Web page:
Wednesday, 24.08.2022 - Friday, 09.09.2022 - Jos and Lagos

Women Only Civil-Military Training Program

Since teamwork and collaboration were obvious during the mash mellow game, participants opined that it may be concluded that no sector is unimportant to Nigeria's progress. Participants agree that to effectively build a nation, especially one that is as multicultural as Nigeria, intentional inclusion is quintessential, hence no contribution from any group or sub-groups should be disregarded. If we are to sustainably reform the security sector in Nigeria, collaboration and cooperation between the paramilitary, the military, civil society organizations and community people is paramount.

Abuses of women evoke deeper emotions when the dynamics of both physical, social, and economic factors and as well general social perceptions, come into play. Hence, the need to pay more attention to women's rights has become paramount.

While there is a rise in women's involvement in this sector in Nigeria as more women become conscious of decisions taken by those who head the security desks, it is paramount to mention that still, Nigeria has a very small number of women in the Security Sector Governance space.  Hence, the need to get women actively involved in civil-military operations cannot be overemphasized. A veritable means of achieving this is the meaningful mainstreaming of women in the security sector governance space.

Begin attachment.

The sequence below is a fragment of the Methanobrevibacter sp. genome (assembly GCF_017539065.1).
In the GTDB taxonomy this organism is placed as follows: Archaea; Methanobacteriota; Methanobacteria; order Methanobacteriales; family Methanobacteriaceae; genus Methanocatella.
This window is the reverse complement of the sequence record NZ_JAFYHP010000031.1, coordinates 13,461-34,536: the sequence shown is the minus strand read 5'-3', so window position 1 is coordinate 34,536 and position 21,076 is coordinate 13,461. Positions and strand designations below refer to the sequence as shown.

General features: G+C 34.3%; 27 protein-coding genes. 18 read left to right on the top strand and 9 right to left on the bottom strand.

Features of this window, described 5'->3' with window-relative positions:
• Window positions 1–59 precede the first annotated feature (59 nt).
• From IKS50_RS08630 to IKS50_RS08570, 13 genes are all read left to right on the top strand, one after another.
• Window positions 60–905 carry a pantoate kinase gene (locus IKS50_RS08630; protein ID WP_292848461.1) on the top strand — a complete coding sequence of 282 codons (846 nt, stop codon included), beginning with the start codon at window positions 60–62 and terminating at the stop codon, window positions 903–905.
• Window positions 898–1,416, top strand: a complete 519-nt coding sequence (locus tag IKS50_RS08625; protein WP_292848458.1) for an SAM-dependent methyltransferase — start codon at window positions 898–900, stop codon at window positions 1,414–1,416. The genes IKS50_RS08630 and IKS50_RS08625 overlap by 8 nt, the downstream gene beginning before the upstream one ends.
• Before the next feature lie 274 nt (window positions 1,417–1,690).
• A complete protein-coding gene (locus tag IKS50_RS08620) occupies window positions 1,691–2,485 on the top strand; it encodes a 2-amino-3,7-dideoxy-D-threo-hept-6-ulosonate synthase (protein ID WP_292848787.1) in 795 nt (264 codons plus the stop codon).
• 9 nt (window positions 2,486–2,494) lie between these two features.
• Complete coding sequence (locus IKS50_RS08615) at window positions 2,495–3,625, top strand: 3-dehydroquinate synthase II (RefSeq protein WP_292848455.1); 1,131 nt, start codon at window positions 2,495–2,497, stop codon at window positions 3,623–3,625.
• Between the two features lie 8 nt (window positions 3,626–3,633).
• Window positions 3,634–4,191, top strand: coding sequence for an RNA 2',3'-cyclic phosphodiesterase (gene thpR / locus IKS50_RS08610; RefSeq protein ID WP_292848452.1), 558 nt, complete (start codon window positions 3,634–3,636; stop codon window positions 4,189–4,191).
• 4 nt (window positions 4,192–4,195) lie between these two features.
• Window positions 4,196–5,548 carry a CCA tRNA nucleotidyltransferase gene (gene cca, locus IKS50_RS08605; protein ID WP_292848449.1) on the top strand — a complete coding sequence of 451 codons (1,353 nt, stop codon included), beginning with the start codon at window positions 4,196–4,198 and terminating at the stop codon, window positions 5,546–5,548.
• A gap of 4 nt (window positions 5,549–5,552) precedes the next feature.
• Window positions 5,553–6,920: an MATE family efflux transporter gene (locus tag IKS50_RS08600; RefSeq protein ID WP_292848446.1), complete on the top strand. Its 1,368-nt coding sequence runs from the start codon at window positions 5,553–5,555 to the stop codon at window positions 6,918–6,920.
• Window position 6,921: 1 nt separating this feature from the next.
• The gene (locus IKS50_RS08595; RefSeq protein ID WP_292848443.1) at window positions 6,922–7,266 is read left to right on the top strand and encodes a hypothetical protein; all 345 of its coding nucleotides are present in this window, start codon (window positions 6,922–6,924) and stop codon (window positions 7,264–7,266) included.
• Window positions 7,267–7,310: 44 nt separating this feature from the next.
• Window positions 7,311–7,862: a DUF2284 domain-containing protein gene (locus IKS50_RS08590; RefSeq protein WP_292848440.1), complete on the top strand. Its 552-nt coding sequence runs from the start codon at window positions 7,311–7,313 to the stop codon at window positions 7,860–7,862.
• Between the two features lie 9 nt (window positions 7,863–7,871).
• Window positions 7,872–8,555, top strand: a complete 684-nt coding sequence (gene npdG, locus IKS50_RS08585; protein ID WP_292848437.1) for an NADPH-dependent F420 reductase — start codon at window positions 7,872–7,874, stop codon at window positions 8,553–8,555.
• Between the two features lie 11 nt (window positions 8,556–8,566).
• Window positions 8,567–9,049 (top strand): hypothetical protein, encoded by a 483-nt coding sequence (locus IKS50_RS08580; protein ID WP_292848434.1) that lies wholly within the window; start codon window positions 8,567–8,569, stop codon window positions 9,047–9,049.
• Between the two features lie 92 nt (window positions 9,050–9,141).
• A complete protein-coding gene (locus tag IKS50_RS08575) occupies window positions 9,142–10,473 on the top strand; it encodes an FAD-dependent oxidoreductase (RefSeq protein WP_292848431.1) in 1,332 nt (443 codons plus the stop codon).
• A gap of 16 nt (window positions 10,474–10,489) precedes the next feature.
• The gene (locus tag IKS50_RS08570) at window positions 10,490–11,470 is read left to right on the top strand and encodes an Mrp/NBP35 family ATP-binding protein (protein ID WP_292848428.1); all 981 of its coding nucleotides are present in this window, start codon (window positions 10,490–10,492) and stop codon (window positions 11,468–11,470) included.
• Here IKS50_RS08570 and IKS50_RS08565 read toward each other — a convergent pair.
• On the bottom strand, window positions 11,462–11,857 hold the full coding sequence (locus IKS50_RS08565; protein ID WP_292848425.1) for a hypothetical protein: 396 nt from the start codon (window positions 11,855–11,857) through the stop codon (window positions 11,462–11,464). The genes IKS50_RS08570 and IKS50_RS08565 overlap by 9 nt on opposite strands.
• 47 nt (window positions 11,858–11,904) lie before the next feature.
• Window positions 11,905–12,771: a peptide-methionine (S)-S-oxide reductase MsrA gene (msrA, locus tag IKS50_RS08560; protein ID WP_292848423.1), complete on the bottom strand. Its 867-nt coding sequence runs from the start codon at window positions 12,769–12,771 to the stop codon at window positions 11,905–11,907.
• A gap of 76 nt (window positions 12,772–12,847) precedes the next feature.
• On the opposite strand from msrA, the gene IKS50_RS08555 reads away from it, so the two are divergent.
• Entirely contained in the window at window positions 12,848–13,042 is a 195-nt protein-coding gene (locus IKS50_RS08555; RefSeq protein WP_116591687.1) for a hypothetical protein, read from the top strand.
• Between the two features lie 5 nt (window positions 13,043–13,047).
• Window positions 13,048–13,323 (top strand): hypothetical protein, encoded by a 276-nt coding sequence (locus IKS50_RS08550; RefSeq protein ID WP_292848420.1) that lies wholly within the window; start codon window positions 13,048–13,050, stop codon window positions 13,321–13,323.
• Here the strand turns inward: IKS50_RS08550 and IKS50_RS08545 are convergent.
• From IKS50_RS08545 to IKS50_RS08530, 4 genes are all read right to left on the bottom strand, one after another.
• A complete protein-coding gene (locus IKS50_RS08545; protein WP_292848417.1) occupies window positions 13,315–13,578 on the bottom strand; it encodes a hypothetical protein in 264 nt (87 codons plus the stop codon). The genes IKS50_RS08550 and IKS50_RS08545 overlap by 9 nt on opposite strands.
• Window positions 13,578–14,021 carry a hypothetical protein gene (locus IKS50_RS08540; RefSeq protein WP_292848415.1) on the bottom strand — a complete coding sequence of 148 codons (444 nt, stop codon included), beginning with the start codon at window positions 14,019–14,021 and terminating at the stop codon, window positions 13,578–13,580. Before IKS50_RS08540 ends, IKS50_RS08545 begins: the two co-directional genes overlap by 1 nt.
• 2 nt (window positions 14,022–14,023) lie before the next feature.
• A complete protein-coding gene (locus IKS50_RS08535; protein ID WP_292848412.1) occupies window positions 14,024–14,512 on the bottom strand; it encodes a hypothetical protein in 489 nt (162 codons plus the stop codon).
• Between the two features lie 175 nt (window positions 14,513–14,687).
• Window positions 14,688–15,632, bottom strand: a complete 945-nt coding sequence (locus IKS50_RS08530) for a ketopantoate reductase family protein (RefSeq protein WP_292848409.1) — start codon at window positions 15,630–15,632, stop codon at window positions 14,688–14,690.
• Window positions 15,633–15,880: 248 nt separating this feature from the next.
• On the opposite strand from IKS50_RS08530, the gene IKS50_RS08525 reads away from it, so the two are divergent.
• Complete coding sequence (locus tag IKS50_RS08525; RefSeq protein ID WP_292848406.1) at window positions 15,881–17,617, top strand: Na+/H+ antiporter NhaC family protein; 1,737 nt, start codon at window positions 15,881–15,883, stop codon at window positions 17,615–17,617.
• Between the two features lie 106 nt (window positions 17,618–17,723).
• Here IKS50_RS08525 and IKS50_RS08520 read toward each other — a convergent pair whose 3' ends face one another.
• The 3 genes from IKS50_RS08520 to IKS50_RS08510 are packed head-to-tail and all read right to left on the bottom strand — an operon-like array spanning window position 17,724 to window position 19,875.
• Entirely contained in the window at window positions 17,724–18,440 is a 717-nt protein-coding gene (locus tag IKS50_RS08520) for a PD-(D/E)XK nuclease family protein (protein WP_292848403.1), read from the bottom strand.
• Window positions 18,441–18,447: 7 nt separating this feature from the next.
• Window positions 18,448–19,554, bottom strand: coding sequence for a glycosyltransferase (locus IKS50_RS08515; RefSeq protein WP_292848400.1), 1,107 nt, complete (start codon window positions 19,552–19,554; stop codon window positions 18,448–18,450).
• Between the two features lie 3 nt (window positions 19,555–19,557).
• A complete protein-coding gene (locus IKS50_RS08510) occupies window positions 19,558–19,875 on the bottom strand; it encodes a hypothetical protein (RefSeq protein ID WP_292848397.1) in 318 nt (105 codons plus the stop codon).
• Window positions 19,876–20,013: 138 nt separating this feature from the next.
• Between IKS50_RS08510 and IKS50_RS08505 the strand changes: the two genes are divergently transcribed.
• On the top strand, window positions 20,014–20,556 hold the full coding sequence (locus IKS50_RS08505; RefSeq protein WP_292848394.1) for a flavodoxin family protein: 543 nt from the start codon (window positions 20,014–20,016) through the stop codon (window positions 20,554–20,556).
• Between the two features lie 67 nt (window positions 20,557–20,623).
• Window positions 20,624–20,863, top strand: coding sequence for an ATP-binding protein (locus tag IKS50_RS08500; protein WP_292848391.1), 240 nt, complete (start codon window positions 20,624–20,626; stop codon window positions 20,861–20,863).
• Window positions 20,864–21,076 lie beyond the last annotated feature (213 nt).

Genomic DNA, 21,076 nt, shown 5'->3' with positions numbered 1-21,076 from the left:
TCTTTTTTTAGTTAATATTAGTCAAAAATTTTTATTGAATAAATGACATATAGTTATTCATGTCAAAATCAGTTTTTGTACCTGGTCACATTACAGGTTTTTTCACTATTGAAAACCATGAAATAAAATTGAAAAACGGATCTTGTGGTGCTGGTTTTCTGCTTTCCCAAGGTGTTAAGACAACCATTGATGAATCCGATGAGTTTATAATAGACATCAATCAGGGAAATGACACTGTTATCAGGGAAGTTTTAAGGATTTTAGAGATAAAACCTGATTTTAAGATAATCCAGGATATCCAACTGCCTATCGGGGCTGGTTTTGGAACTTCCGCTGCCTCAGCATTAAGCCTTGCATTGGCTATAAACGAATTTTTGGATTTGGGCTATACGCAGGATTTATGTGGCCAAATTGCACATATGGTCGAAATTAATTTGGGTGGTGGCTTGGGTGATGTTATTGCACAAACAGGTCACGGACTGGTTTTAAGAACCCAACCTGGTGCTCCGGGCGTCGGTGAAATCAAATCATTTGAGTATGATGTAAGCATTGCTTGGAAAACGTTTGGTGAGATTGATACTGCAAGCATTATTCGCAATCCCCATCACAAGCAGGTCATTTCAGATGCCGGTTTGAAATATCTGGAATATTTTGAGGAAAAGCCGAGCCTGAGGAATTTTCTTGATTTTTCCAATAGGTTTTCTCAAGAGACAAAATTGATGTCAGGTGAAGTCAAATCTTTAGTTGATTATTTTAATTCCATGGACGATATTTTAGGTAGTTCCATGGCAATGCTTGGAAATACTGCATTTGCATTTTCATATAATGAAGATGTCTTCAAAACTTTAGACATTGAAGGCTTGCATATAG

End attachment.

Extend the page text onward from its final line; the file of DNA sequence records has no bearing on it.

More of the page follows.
To facilitate this, the Friedrich Ebert Stiftung (FES) Nigeria in collaboration with the Institute for Peace and Conflict Resolution (IPCR) and the National Women Platform on Security Sector Reform and Governance organized two streams of Women Only Civil-Military Relations Training to improve the capacity of the Desk Officers and women human rights practitioners in integrating human rights standards in delivering their mandates.

The training programme which was held in Jos (Plateau State) and Ikeja (Lagos state), brought together over 100 women actors drawn from security forces, Law enforcement officials, CSOs and traditional young women groups. Participants were exposed to several aspects of human rights and security sector governance, to create possible collaboration between military and civil society in promoting human rights as well as Civil-Military Relations.

Participants agree that in fostering accountability within the security sector and its governance, there is a huge need to review and restructure the nature of the armed actors operating in Nigeria as the number of reports on grave disrespect for human rights continues to rise.

Participants also opined that both duty bearers and rights holders have been at the forefront of violating and abusing human rights in Nigeria. Since people are exposed to these abuses and transgressions daily, its societal growth has heightened the call for the protection of human rights. 

The experience-sharing session also provided an opportunity for a well-rounded conversation on the system for human rights accountability and enforcement in Nigeria, to encourage discussion on how the system has been deployed, as well as analyse the cooperative possibilities for human rights accountability and enforcement.

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